There’s a new consumer trend that credit card companies would prefer you didn’t know about. People with balances they can’t pay are telling companies: “How about I give you half and we call it a day?” More surprising: credit card companies are happily agreeing. The New York Times reports that a growing number of card companies, faced with huge numbers of underwater customers, are settling overdue accounts for a fraction of what’s owed. And not only unemployed people are taking advantage. The Times tells the story of a gas station owner in Newport Beach, Calif., who settled a $112,000 debt with four different card companies for a third of the amount.
Where’s your tax refund? If, like us, you didn’t pay your taxes on time and if, like us, you’re waiting for your refund so you can pull off a deal like that Newport Beach guy, now is about the time you’re wondering: where’s my check from the U.S. Treasury? You can find out at Where’s My Refund?, a handy application at the IRS website. You just plug in your Social Security number, filing status and refund amount and you get an answer. And two hours later the black helicopters land on your front lawn and haul you off for an audit. We’re kidding. The feds can’t afford helicopters! (Keep your eyes peeled for an ’89 Chevy Caprice.)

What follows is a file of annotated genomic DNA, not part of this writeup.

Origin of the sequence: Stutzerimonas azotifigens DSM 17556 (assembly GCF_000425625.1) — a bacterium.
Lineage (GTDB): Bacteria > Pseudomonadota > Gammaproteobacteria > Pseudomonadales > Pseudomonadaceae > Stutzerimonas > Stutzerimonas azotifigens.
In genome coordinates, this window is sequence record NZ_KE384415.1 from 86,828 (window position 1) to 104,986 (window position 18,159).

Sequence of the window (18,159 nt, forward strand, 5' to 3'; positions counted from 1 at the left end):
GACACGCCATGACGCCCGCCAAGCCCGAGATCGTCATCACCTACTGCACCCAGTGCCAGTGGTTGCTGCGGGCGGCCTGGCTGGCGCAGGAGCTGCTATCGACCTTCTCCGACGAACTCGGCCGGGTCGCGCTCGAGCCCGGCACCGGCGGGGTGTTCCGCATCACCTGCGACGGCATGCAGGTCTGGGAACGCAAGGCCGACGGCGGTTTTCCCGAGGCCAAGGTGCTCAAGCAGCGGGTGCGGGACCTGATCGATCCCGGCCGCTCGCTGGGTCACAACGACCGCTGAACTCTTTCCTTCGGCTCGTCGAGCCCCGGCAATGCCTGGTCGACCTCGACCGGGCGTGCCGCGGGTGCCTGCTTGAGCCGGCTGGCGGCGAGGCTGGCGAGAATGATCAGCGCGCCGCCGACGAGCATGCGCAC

Maybe he meant billion (with a B). Speaking of refunds (and squad cars) a guy down in Miami was just busted for filing documents with the Treasury Department and the IRS claiming they owed him $14 trillion. That’s trillion (with a T), as in Marlon T. Moore, who is now facing a long stretch in prison for filing numerous fraudulent forms, including false tax returns claiming $10 million in refunds. Thanks a lot, Marlon. Way to screw it up for the rest of us.
SBA loan program starts with a whimper. If you’re not adventurous enough to try a trillion-dollar tax fraud, perhaps you’re considering a more traditional source of cash. Like, say, one of those new interest-free loans provided under the America’s Recovery Capital Loan Program. The program offers up to $35,000 to small businesses facing hard times. The loans come through banks but are fully backed by the SBA. One glitch, the L.A. Times has discovered: banks aren’t interested. Because loan payments aren’t due for a year, banks end up fronting the cost and get nothing in return. Oh well. Somebody get Marlon T. Moore on the phone.